Emergency Response

Quick response by emergency medical services to vehicle crashes is an important way to reduce the severity of injuries.

Crash victims have a better chance of recovery, or avoiding death, if they receive quick medical treatment at the scene of an injury (often referred to as ‘the golden hour’). For this reason, improving first aid skills for the general public is also a good way to improve survivability after a crash has occurred.

Significant improvements in safety outcomes can be made from improving existing emergency response services, especially where these are currently poor.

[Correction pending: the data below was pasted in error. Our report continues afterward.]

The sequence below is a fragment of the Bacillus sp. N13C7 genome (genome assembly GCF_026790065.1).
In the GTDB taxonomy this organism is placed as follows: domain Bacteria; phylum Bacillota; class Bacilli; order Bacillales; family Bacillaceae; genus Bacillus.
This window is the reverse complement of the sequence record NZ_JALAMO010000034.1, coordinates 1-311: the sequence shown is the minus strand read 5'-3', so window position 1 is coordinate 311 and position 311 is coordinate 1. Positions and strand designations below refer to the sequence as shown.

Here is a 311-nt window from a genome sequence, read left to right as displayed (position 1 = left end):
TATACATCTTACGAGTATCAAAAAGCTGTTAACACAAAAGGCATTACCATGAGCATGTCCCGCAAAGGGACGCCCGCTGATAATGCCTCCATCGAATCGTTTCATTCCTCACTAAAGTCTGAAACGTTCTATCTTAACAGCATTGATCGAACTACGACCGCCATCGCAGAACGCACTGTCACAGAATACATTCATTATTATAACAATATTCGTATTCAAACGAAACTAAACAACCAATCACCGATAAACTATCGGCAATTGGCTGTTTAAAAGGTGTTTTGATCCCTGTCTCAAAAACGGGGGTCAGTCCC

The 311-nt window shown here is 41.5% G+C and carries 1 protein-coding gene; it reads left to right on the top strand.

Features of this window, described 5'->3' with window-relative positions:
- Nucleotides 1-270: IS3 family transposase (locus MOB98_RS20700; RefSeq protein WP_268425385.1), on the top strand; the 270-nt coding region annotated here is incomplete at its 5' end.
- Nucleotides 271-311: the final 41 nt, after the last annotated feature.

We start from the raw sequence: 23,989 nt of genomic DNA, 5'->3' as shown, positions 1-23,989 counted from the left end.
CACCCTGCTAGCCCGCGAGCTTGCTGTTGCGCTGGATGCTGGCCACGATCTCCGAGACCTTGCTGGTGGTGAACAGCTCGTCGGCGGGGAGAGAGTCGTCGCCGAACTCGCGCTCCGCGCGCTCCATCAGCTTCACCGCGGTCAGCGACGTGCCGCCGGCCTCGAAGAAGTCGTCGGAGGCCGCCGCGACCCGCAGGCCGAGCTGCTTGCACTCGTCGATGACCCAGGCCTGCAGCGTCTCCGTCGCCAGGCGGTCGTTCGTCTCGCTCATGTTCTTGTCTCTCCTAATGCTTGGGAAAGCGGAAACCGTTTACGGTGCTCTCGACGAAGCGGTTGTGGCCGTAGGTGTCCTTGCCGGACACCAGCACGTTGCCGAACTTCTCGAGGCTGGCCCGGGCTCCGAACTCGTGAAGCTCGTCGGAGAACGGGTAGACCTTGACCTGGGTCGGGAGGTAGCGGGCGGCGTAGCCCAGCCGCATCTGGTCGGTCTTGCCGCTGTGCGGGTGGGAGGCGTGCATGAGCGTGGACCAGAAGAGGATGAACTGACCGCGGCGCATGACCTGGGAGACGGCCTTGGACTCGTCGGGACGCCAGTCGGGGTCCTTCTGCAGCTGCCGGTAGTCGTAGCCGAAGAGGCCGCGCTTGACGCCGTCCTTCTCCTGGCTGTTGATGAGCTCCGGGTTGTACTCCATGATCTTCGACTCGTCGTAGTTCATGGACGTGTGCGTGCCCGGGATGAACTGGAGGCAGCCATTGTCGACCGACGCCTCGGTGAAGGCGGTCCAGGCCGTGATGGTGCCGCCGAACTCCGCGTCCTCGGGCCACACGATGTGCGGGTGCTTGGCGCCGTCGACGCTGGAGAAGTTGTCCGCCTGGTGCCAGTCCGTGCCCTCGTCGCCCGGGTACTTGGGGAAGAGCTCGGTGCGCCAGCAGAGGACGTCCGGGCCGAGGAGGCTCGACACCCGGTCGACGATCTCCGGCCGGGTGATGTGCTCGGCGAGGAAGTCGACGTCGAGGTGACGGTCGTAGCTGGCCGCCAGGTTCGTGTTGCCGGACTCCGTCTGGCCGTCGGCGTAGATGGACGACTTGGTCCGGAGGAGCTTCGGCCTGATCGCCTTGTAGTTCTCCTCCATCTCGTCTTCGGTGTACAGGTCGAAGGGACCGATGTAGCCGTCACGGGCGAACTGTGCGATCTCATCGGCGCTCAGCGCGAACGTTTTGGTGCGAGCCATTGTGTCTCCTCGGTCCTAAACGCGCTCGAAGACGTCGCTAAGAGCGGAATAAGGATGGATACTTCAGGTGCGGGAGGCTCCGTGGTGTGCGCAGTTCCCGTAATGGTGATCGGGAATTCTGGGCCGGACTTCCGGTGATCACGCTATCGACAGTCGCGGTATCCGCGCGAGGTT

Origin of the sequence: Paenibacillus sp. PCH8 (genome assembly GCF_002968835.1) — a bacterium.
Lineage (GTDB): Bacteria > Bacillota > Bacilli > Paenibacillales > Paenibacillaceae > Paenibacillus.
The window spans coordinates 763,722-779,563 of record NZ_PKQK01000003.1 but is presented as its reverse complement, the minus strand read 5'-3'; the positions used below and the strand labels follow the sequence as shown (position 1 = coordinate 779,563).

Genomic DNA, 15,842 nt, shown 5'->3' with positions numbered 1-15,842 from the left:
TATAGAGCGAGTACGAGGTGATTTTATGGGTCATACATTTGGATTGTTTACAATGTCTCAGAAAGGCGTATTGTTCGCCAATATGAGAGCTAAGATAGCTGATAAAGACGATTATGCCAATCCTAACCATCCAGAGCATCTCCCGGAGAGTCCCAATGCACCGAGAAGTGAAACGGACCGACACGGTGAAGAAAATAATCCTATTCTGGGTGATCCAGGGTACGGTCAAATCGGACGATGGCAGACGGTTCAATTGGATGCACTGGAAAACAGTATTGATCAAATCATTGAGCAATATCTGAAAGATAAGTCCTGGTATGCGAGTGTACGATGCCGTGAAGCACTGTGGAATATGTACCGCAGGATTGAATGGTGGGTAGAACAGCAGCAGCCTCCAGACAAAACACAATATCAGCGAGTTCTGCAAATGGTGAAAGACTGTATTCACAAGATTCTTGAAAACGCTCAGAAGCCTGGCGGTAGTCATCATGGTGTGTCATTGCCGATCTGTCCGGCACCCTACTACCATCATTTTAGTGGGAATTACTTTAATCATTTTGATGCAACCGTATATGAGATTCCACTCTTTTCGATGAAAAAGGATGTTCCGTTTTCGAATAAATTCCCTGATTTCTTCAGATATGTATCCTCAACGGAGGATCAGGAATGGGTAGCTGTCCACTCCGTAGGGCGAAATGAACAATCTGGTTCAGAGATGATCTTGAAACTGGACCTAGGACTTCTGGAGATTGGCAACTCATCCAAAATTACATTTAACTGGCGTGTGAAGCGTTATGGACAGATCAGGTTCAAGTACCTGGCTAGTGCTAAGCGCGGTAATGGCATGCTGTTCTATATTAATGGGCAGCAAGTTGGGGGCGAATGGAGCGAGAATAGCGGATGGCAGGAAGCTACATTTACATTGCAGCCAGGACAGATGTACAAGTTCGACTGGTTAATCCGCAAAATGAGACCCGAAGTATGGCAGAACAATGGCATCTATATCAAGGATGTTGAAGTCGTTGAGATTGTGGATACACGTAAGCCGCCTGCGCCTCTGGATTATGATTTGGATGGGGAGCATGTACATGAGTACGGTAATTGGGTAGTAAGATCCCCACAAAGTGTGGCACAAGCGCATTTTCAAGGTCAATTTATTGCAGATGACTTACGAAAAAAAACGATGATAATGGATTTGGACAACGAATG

The World Bank suggest the following factors are important for effective post-crash care:

Efficient emergency notification Fast transport of qualified medical personnel Correct diagnosis at the scene Stabilization of the patient Prompt transport to the point of treatment Quality emergency room and trauma care Extensive rehabilitation services.

Other emergency services (such as the police or fire brigade) can help make responses times quicker by giving medical services teams accurate information about the location, and the number and severity of injuries.

WHO guidelines are available to help improve post-crash care.

Did you know?

If properly designed, safety barriers reduce the severity of crashes involving ‘out of control' vehicles.

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See practical examples of how deaths and serious injuries have been prevented.

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